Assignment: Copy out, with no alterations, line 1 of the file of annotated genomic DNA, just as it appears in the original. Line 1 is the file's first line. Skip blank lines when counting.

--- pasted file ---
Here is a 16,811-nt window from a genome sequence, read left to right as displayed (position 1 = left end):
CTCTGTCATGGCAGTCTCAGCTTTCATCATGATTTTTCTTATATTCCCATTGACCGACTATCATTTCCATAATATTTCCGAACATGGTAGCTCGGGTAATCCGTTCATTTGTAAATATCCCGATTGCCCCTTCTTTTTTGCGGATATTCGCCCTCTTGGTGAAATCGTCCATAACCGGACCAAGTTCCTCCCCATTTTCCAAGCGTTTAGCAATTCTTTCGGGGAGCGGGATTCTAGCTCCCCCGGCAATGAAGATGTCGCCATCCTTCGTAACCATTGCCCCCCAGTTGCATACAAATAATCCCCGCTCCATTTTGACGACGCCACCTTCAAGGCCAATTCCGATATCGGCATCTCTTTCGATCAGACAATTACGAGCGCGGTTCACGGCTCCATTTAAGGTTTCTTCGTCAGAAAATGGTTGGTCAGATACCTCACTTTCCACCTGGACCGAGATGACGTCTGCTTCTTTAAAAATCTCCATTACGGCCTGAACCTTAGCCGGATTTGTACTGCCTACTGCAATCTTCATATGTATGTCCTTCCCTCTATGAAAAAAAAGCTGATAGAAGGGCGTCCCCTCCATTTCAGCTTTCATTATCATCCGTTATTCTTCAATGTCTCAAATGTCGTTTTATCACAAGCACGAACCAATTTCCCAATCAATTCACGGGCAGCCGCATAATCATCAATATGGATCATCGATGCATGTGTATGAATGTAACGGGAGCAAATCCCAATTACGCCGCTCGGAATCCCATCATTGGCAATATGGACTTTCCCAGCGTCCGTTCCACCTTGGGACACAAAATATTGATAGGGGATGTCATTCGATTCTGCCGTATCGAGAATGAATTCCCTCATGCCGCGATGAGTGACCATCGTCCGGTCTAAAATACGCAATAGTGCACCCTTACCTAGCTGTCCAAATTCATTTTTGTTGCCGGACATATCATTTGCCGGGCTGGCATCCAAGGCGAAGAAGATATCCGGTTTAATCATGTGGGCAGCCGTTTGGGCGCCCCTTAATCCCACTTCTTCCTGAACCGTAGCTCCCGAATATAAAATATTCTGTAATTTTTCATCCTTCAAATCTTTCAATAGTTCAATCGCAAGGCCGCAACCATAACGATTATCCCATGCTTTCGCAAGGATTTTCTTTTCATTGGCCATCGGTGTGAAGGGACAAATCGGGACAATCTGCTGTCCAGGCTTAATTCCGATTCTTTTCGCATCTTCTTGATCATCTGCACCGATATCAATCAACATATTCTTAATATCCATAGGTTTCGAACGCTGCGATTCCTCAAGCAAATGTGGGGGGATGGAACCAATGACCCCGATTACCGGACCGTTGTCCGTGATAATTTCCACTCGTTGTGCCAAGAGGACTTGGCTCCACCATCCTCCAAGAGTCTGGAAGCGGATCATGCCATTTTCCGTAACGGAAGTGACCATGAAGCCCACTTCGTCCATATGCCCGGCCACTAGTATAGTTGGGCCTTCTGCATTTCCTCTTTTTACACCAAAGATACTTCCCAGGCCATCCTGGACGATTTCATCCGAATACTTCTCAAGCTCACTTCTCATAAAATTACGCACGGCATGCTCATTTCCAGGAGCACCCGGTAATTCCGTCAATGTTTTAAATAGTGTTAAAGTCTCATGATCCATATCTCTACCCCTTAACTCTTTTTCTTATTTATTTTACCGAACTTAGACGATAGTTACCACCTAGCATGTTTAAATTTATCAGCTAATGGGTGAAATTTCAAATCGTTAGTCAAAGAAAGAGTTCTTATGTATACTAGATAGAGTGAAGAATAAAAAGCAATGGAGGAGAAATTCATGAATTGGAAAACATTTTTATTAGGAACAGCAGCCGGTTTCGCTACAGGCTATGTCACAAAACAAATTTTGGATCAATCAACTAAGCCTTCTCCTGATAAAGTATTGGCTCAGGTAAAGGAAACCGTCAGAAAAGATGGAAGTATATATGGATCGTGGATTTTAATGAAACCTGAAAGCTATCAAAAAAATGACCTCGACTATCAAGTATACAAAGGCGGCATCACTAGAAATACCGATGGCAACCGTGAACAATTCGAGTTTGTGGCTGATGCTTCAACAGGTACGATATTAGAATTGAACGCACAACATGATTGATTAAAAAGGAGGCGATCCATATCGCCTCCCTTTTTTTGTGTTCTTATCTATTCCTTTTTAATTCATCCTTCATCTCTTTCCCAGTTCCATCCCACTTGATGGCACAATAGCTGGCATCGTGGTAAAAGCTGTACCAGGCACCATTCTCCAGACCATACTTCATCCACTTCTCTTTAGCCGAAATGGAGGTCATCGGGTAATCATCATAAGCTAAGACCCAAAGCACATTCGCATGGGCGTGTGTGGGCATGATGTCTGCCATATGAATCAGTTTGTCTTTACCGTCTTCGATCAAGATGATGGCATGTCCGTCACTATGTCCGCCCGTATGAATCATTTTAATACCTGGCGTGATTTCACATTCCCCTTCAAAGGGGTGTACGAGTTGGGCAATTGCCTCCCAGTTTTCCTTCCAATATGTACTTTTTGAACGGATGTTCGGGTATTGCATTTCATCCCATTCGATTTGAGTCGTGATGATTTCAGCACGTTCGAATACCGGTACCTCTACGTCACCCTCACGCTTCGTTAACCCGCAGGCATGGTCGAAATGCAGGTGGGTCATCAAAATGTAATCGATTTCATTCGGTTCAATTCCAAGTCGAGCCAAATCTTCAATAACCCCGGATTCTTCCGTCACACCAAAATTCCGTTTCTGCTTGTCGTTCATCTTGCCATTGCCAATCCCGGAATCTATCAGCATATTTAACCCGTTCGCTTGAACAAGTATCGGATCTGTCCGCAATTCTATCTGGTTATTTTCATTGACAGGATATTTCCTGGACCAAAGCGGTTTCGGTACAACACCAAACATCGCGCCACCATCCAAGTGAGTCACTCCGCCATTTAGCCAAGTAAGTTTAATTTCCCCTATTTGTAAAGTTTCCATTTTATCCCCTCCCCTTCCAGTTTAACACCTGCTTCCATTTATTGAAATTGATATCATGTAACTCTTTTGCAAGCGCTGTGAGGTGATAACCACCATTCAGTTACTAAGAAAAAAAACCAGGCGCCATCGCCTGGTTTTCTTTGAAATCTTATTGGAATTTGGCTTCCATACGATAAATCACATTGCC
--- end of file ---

Here is a 16,811-nt window from a genome sequence, read left to right as displayed (position 1 = left end):